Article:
With each new season, teams across the country often launch a new kit. New material for players and fans alike to proudly wear, with their team crest emblazoned across their chest.
Fans wait in anticipation ahead of the new campaign to see what Nike, Adidas, Puma, Kappa and even Macron, among others, have come up with for their respective clubs.
Team strips are a way of expressing your allegiance. Your identity. Your passion.
Nice new shiny home shirts, or jerseys if you're a fan of the MLS, can be seen worn by men, women and children on matchdays, with the quite often less popular—or even ugly—away shirt still stocking the shelves of the club shop.
Villa's away strip for the 2013/14 season is a prime example of this. The checkered, mishmash of white and claret is one of the least aesthetically pleasing Villa shirts in years.
So to focus our thoughts on something other than the eye-sore of the second strip, we take a look at Aston Villa's seven coolest kits of all time.
All images sourced via www.historicalkits.co.uk
According to Historical Kits, this is Aston Villa's first ever kit. The Midlands club, founded in 1874 by Jack Hughes, Frederick Matthews, Walter Price and William Scattergood of the Villa Cross Wesleyan Chapel, wore this dashing little number for the first three years of their existence.
Right from the off Villa, wore claret and blue—something that has stayed as a tradition to this very day—though this rather different to that of which we are used to seeing. A rather fetching hat did complement the strip, however.
The first match in this strip was against local Aston Brook St. Mary's rugby team. As a condition of the match, the Villa side agreed to play the first half under rugby rules and the second half under football rules.
This is not something any of us would have ever seen the Villa players wear, but this is definitely one of the coolest kits of all time—just for the bovine feel alone.
Stepping away from claret and blue, the Villa team strutted their stuff in a red and white cow print-esque shirt (described as "piebald") for two years.
Villa won their first major honour the following year, in a new strip, as they lifted the FA Cup.
This strip will forever go down in history as one of the coolest Villa kits of all time, simply because it was the first time in the club's history that they wore the combination of claret shirt with blue sleeves, white shorts (or trousers, as it were) and claret socks.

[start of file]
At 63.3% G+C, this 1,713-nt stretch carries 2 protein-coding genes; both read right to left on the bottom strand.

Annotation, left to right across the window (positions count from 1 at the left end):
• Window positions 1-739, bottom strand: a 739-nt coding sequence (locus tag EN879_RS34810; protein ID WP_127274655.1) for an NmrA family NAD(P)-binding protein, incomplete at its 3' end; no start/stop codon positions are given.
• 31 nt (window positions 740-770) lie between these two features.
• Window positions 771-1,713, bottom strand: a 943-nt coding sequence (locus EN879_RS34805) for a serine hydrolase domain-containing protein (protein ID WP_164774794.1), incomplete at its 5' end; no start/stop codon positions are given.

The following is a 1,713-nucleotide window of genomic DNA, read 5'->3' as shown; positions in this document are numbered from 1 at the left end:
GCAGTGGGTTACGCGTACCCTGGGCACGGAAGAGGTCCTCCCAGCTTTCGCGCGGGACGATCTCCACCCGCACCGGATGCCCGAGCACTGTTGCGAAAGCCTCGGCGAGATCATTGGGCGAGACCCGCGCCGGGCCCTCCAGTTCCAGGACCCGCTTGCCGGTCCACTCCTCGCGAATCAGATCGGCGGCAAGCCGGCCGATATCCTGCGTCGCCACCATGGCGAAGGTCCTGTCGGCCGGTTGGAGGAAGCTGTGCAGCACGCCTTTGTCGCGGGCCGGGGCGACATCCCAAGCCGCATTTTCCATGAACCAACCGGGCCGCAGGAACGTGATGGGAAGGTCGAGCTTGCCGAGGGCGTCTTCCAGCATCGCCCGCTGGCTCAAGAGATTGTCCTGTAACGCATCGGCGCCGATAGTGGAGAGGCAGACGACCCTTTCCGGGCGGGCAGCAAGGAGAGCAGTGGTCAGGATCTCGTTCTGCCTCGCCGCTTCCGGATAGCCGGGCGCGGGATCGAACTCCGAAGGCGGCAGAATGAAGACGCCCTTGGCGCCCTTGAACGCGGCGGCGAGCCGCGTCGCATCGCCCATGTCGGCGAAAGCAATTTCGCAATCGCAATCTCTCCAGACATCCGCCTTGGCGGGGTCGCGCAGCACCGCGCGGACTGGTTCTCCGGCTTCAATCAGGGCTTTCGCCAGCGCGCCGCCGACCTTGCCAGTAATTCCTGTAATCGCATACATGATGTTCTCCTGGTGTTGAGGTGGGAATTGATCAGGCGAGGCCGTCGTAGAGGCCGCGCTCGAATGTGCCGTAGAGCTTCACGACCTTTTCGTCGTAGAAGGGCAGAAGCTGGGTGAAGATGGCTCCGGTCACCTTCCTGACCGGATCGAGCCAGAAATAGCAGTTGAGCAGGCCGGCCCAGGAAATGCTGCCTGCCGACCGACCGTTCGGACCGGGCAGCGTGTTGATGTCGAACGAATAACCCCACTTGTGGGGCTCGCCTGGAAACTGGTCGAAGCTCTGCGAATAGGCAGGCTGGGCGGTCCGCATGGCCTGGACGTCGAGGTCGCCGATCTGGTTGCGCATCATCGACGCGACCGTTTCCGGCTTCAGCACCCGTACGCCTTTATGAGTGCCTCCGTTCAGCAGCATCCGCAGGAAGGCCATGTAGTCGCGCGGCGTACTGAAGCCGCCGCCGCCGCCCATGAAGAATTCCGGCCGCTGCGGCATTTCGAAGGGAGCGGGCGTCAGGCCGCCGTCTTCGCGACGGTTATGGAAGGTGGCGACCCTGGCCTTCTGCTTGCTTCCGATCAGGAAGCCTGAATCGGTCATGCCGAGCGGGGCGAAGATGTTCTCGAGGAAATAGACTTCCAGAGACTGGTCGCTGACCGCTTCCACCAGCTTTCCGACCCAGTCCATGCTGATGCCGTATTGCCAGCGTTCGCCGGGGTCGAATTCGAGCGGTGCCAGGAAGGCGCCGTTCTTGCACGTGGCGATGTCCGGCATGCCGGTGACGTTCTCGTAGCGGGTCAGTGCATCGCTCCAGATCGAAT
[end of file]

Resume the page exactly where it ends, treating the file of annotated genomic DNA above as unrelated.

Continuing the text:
It was this shirt that set the benchmark for Villa kits of the future, though numerous variations have been witnessed throughout the years. It's a tried-and-tested formula and one that works.
Teams such as West Ham, Burnley and Scunthorpe wear very similar colours, but because of this shirt, Aston Villa's name is the first thought of when claret and blue is mentioned.
Though not the coolest of the seven kits discussed, this is by far the most historic.
The Villa team donned this kit during the 1981-82 season—the most famous season in the club's history.
As first division champions for the first time in 71 years, Villa qualified for the European Cup and went all the way.
Beating Valur Reykjavik, Dynamo Berlin, Dynamo Kiev and Anderlecht on the way, Villa then edged out the mighty Bayern Munich in the final on the May 26, 1982, to lift the European Cup for the first and only time in their history.
Although Villa wore their changed white strip for the final in Rotterdam, this shirt will forever live in Villa fans' memories.
Villa were in the second tier of English football during 1987/88 but gained promotion back to the top flight thanks to a young, promising team that included the likes of David Platt and Martin Keown.
Although the 1987/88 campaign is not one that will be remembered for achievements on the field, the kit worn during the season is one that sticks out.
Danish manufacturers Hummel produced the Villa kit for the first time in that season, and what an effort it was. The recognisable arrowed stripes, in typical fashion, went down the arm with a pinstriped claret and blue shirt, white shorts and white socks completing the look.
This one is by far one of the coolest Aston Villa kits of all time.
The 1992/93 season saw Umbro manufacture the kit for a second time, following a spell in the late '70s. In a time where the string-tie neck was popular, Villa wore a claret and blue shirt, that had "AVFC" embossed in the background, with white shorts and claret and blue socks.
A lovely-looking kit, it will be one remembered by many Villa fans as the one worn when Dalian Atkinson scored a wonderful solo effort against Wimbledon.
In the pouring rain, Atkinson carried the ball from his own half, dancing past a number of challenges before chipping the ball over the Wimbledon keeper from 20 yards. Acknowledging his wonderful effort, a Villa fan even entered the field of play to congratulate Atkinson by holding an umbrella over his head.
Domestic or European success was a distant memory during the 2008/09 season. So it was a good job that Villa had a cool kit to wear.
Nike were the manufacturers for the second season and produced something of note. Simple, yet elegant, the ever-successful claret and blue shirt with white shorts and claret and blue socks was once again the chosen combination.
However, there was one slight twist on the normal money-yielding sponsorship. Villa joined the likes of Barcelona for that season to proudly wear the name of a charity across their chest.
Acorns, a local children's charity, was the name emblazoned across the front of the shirt, with the club not receiving a single penny through sponsorship money.